Paris Hilton To Eat Ice Cream Cone!

(Hollywood–CA) “If you liked Paris Hilton eating a Carl’s Jr. burger, you’re going to love her eating a Baskin & Robbins ice cream cone,” says Baskin & Robbins Senior Vice President of Cone Brand Management, Charles “Chuck” Tannert. “As soon as she wrapped her lips around it, we knew we had a winner.”

And focus groups seem to bear him out. In a control of two male groups, aged 13-34, separately shown the Carl’s Jr. and Baskin & Robbins spots, each having the products in front of them, the male group shown the Paris Robbins spot had a cholesterol count of 500, while the Carl’s spot barely registered a 350. “I’m not saying Carl’s is an inferior nutritional value,” Tannert was quick to add. “But even I look at that spot, and man–I just want ice cream!” Between “power eating” Jamoca Almond Fudge and before having a stroke, one of the focus group participants seemed to agree, simply saying: “Holy (expletive)! She’s (expletive) a friggin’ ice cream cone.”

The spot is set to air next month, simultaneously, world wide; but it wasn’t without controversy. Tannert now admits. “Originally, Paris was going to be doing a vanilla cone, but Jesse Jackson and his Rainbow Coalition threatened to boycott Baskin & Robbins because of the racist implication. We were going to strike a compromise by having chocolate sprinkles, but the sound guy had issues. It looked like a melt down–HA. Get it? Until Paris, herself, stepped in. She just said: ‘No. I want chocolate.’ Now, based on that, I defy anyone to tell me she’s just a dumb blond.”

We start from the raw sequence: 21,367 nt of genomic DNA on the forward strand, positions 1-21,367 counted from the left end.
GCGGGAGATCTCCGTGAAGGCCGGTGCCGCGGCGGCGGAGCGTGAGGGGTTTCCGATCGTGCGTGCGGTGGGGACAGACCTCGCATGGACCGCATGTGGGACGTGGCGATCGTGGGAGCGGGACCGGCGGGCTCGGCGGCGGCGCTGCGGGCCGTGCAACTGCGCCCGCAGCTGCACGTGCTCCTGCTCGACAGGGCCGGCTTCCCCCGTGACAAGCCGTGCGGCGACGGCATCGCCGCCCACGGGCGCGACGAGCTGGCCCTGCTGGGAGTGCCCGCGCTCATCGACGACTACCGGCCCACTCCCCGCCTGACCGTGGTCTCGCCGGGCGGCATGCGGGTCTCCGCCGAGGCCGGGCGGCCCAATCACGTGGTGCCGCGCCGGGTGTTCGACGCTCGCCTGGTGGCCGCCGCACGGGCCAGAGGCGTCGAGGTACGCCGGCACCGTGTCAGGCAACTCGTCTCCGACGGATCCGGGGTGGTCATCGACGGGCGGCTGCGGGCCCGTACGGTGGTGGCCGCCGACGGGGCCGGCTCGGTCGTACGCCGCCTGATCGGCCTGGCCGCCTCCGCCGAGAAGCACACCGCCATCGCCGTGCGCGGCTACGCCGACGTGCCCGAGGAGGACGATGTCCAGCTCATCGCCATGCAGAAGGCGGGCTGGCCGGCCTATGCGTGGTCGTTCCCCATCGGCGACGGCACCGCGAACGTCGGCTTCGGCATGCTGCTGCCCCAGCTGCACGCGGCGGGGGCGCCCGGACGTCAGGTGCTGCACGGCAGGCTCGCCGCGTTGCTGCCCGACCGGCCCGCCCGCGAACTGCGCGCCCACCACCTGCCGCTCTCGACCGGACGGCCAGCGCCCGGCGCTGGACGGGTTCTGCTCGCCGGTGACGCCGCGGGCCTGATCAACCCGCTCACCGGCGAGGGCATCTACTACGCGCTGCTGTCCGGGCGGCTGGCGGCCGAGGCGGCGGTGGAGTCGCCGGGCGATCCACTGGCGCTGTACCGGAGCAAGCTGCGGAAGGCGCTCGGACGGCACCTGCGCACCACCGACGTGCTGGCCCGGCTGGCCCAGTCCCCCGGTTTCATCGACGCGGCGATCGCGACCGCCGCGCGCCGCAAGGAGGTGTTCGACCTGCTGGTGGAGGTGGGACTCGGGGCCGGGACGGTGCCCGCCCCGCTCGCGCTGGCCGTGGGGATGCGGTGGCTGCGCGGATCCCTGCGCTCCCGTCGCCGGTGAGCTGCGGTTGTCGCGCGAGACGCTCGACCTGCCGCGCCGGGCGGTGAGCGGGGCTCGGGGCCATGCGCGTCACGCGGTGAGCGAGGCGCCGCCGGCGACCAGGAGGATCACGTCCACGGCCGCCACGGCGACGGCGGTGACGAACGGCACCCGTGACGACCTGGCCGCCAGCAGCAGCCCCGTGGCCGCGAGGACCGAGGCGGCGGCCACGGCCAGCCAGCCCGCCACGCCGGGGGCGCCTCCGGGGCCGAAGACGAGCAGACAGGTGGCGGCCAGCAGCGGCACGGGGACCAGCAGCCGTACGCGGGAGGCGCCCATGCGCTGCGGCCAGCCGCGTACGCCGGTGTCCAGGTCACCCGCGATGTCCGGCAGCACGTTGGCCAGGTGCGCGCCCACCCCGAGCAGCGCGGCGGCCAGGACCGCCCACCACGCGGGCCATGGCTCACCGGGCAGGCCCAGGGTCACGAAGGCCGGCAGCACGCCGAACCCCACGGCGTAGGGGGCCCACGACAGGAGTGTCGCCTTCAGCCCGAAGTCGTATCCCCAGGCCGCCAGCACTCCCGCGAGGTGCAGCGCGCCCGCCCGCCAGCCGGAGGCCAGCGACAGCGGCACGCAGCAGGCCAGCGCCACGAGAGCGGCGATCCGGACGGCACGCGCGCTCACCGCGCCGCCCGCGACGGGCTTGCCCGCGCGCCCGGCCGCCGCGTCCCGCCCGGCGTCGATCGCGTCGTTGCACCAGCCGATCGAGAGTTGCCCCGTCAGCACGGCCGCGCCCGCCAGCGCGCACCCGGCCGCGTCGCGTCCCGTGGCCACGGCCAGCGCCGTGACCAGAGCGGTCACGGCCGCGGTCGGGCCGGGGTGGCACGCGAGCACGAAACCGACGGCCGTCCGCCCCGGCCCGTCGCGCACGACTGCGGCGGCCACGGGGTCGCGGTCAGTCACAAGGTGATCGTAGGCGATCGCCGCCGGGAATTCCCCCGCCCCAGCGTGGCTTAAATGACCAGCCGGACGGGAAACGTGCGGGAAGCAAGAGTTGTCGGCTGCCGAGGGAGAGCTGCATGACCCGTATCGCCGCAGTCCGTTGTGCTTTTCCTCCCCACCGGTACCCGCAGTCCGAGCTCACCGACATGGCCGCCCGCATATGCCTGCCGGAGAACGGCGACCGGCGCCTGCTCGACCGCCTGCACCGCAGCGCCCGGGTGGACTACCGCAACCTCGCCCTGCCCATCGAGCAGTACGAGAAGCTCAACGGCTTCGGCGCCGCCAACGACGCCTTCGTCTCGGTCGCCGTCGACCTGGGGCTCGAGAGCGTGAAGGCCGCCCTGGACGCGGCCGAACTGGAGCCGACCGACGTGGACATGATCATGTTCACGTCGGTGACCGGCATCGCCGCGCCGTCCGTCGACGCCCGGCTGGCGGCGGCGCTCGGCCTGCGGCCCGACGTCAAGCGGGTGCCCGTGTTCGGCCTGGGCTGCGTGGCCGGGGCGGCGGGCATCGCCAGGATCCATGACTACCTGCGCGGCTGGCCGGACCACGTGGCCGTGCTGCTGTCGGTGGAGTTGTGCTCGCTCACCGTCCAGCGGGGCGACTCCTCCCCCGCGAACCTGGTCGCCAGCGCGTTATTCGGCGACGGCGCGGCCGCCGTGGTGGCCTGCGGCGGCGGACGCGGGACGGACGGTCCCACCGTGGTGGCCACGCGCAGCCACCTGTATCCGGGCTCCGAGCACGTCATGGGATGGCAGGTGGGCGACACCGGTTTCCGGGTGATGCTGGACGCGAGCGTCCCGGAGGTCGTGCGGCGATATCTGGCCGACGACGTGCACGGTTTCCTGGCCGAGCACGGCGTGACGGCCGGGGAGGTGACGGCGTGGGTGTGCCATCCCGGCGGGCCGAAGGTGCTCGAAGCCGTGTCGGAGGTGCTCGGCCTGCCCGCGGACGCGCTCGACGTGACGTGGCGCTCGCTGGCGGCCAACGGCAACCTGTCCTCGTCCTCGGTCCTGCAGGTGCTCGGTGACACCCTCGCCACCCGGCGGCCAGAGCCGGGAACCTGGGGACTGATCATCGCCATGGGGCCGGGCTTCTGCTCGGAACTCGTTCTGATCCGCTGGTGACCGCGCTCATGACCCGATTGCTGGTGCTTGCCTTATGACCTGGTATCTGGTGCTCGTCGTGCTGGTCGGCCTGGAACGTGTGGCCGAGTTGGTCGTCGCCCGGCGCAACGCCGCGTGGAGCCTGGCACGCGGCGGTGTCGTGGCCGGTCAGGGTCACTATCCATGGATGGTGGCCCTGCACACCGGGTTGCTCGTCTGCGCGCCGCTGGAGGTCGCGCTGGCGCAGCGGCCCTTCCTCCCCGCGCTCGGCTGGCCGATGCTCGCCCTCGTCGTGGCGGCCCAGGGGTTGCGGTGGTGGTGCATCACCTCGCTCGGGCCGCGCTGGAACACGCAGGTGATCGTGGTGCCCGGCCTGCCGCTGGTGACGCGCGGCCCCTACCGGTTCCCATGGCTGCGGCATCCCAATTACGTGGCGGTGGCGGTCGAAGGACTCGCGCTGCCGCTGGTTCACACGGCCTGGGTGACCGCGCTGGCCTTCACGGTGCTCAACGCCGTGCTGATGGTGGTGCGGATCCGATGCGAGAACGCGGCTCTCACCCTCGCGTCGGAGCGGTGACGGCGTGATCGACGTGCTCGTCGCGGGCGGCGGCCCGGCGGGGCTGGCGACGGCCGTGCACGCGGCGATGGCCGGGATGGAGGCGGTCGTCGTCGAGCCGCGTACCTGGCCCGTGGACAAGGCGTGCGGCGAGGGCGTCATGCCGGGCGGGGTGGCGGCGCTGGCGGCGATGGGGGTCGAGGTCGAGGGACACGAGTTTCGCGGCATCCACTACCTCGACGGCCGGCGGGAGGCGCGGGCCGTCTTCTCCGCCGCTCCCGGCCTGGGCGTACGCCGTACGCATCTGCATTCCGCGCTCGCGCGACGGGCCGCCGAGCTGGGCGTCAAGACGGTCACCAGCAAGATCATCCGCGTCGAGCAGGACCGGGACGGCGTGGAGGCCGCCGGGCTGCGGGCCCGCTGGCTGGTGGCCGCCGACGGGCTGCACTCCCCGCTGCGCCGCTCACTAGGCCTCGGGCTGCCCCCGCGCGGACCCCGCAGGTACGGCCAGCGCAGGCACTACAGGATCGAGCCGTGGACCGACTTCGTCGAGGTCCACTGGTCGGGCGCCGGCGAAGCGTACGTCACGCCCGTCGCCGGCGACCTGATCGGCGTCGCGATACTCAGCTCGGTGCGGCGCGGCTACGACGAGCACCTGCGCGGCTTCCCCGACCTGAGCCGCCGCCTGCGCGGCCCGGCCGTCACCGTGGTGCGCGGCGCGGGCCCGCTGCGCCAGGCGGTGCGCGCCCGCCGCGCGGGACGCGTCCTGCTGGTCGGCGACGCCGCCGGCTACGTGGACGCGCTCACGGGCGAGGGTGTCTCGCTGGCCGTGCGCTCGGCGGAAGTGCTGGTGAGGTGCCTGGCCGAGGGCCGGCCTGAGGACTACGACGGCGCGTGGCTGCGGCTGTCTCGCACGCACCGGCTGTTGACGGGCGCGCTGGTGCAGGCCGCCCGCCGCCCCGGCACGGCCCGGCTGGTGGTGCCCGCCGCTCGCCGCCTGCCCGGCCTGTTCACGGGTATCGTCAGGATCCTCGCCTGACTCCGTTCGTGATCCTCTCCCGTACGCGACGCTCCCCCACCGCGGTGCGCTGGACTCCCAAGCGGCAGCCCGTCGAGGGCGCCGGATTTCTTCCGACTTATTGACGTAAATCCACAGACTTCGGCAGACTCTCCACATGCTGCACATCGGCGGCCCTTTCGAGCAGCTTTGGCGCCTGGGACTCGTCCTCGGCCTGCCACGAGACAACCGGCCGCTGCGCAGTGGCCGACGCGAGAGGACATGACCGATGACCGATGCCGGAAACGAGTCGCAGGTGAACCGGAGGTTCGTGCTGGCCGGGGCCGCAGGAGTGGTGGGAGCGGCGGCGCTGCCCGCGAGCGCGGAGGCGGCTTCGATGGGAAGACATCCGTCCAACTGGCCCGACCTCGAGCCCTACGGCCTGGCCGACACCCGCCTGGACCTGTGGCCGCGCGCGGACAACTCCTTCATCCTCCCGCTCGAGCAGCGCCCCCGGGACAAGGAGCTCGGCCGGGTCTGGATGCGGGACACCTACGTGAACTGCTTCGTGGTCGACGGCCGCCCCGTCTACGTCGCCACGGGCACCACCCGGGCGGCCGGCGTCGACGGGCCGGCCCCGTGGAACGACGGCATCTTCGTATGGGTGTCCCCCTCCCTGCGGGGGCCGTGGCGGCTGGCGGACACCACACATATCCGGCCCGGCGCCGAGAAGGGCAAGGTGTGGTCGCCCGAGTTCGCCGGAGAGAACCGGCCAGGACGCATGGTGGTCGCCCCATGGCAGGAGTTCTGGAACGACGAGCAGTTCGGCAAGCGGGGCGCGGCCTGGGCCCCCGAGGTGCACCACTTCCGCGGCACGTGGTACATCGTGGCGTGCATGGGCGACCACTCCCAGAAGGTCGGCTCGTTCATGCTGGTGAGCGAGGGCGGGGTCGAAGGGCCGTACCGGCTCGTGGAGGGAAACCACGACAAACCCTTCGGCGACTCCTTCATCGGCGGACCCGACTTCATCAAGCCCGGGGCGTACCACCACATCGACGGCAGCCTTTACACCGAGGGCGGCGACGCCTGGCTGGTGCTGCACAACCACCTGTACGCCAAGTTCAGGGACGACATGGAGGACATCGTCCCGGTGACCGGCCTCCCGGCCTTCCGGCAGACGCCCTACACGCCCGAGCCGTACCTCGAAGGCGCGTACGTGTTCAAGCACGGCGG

Rumors that Carl’s Jr. is offering a mid seven figure deal to use Paris’ tongue as the pole for a MTV 2006 Daytona Spring Break Onion Ring toss event have yet to be confirmed. So, for now, “the tongue” is solely booked for October 31, 12 Noon (Greenwich Time) when all major network and cable outlets will broadcast the 31 second spot of Paris Hilton eating a Baskin & Robbins chocolate ice cream cone.

“The last second is for the Kleenex clean-up,” added Tannert, “for cross branding.”